- HMS Little Belt (1807)
HMS "Little Belt" was a 20-gun
sixth rateof the Royal Navy.
She was formerly the Danish ship "Lille Belt". She was captured by the British schooners "Scorpion" and "Chippeway" while trying to flee the scene at the Battle of Copenhagen on
7 September 1807. [cite book|url=http://books.google.com/books?id=JidUAAAAMAAJ|title=Ships of the World: An Historical Encyclopedia|author=Lincoln P. Paine, Hal Fessenden, James H. Terry|date=1997|publisher=Houghton Mifflin Co|isbn=0395715563] She was commissioned under the Anglicised version of her name, and placed under the command of John Crispo and by 1808 was off the African coast. Crispo was promoted to Post-Captainon 21 October 1810, and was succeeded as commander of the "Little Belt" by Arthur Batt Bingham in December 1810. He sailed her to Halifax, to operate off the North American coast.
Little Belt Affair
By early 1811, "Little Belt" was in the Caribbean, where on
19 Aprilshe was instructed by Rear-Admiral Herbert Sawyer, based at Bermuda, to meet up with Captain Pechell in HMS "Guerriere", who was cruising somewhere along the Atlantic seaboard between Charlestown and New York. If he was unable to make contact with Pechell, Bingham was instructed to cruise along the coast, protecting British ships and intercepting enemy vessels. He was warned to be careful to avoid a clash with the Americans, as relations between America and Britain were strained. In the event, Bingham did not locate the "Guerriere", and continued to cruise along the coast.
On the morning of
10 May, as the "Little Belt" was some 48 miles east of Cape Charlesat the entrance to Chesapeake Bay, a strange sail was sighted in the distance. Bingham made signal 275 (calling on a strange ship, if a British warship, to show her number). The other ship did not reply, and Bingham concluded that the mystery ship was a frigateof the United States Navy. He hoisted his colours and began to round Cape Hatteras. The frigate followed, closing the "Little Belt", and appeared to be trying to manoeuvre into a position to rake the smaller British ship. Bingham wore ship three times to foil the American's attempts, while calling for the frigate to identify herself. Each time though the American demanded the same of Bingham. The frigate, actually the 44-gun USS "President" under Commodore John Rodgers, Bingham claimed, then opened fire on the "Little Belt". Bingham returned fire and an engagement began, lasting three-quarters of an hour. The "President" was observed to have a fire onboard and drew away.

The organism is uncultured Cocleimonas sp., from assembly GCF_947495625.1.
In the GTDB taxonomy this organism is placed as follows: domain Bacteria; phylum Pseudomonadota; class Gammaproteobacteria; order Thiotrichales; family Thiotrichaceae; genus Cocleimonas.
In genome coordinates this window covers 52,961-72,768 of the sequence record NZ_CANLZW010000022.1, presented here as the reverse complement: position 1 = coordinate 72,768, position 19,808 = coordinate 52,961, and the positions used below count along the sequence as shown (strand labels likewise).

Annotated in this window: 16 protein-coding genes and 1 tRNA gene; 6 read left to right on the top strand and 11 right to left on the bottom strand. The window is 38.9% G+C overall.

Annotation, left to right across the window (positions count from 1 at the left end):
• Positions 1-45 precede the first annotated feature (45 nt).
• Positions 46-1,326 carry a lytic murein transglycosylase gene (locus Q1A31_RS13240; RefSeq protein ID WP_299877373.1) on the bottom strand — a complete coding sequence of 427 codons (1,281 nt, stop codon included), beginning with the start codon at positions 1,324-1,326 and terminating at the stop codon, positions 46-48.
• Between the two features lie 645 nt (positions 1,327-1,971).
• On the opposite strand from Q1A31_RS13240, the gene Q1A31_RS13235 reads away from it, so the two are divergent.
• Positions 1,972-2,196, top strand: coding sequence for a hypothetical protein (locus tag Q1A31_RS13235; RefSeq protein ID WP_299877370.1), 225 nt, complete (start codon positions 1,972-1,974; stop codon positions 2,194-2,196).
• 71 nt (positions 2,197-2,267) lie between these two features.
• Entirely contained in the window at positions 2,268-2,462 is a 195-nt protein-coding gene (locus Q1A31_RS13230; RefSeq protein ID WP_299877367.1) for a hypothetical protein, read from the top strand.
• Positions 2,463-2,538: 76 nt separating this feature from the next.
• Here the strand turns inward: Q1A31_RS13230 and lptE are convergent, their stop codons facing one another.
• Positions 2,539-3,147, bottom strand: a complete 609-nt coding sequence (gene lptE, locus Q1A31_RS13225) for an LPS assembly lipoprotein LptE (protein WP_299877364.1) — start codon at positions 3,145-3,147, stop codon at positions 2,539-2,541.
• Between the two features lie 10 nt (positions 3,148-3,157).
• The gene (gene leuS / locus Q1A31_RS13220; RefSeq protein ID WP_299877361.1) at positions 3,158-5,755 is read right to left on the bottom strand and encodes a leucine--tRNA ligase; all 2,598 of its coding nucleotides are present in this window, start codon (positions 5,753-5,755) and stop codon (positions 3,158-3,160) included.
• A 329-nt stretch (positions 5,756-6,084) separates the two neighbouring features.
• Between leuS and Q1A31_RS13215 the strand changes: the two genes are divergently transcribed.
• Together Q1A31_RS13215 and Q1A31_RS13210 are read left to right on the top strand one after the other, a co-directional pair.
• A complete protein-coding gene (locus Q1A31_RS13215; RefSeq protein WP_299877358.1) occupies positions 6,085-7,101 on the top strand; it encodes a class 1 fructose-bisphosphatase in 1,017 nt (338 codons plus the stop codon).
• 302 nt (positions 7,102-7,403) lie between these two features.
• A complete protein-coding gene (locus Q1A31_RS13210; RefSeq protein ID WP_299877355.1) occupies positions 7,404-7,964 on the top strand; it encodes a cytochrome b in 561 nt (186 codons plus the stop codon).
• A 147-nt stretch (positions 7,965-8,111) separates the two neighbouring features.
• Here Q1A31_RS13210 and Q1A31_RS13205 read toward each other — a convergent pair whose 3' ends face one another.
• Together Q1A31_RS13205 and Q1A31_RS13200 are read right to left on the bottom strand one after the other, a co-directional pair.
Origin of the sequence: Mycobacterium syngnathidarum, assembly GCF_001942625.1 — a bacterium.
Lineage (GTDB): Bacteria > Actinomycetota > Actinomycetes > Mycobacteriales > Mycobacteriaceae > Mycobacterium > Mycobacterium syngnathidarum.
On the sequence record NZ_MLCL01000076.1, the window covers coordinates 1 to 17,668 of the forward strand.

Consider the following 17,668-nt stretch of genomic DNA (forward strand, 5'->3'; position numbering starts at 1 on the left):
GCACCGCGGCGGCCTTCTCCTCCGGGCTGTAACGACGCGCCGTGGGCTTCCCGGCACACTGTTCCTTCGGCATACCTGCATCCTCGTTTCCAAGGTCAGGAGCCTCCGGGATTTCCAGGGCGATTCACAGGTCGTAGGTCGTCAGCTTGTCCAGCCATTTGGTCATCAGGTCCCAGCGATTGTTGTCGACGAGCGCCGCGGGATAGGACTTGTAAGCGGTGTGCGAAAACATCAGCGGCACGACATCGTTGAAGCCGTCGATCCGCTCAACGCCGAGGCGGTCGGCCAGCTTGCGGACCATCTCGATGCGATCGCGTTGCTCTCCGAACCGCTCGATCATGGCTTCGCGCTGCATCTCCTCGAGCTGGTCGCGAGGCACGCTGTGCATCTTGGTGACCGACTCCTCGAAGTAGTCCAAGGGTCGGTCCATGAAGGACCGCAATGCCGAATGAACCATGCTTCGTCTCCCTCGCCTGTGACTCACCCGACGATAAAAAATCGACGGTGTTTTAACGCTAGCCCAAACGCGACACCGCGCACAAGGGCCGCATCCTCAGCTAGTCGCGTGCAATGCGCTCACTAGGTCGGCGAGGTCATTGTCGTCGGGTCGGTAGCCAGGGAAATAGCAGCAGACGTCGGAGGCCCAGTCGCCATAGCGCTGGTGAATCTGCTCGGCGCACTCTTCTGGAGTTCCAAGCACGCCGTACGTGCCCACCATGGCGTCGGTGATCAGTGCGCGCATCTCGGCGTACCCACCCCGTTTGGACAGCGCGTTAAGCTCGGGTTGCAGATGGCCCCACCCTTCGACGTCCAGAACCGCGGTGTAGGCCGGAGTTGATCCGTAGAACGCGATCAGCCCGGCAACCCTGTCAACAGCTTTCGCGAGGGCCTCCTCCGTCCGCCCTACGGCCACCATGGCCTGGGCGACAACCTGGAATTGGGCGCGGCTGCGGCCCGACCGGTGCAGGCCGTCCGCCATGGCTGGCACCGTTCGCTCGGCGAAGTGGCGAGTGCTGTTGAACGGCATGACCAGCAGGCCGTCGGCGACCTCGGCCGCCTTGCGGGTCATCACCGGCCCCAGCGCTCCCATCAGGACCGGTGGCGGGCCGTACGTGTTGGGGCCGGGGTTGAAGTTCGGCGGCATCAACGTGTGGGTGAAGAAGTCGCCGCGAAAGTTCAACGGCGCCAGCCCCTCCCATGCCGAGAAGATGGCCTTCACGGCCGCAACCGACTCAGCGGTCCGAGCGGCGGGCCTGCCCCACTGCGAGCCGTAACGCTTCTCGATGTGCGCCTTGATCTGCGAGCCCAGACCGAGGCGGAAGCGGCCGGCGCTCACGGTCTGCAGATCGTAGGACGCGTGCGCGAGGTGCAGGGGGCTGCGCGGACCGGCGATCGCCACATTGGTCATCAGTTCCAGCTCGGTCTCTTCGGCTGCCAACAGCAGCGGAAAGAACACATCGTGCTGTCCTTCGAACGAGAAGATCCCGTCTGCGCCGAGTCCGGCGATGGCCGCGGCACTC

The "President" then returned, and asked if Bingham had struck. Bingham replied that he had not, and the "President" again withdrew. A messenger was sent out to the damaged "Little Belt" by Rodgers the following morning, lamenting the 'unfortunate affair', and insisting that he would not have attacked, had "Little Belt" not fired first. Bingham denied this, and turned down Rodger's offer of putting into an American port for repairs, instead making for Halifax, hampered by a gale on the second day of the voyage which caused leaks in the already damaged ship. "Little Belt" had nine killed outright, and had 23 wounded, some mortally. Two died the day after the battle. Rodgers claimed that the British ship had been mistaken for a larger frigate, and continued to claim that Bingham had fired first. The
Admiraltyexpressed their confidence in Bingham, and promoted him to Post-Captain on 7 February 1812. The "Little Belt" was paid off shortly after the battle and was sold at Deptford.
*cite book|url=http://books.google.co.uk/books?id=TFyLOUrdGFwC|title=Crucible of Power: A History of American Foreign Relations to 1913|author=Howard Jones|date=2002|accessdate=2008-07-03|isbn=0842029168
* [http://www.ageofnelson.org/MichaelPhillips/info.php?ref=1345 HMS Little Belt at Ships of the Old Navy]
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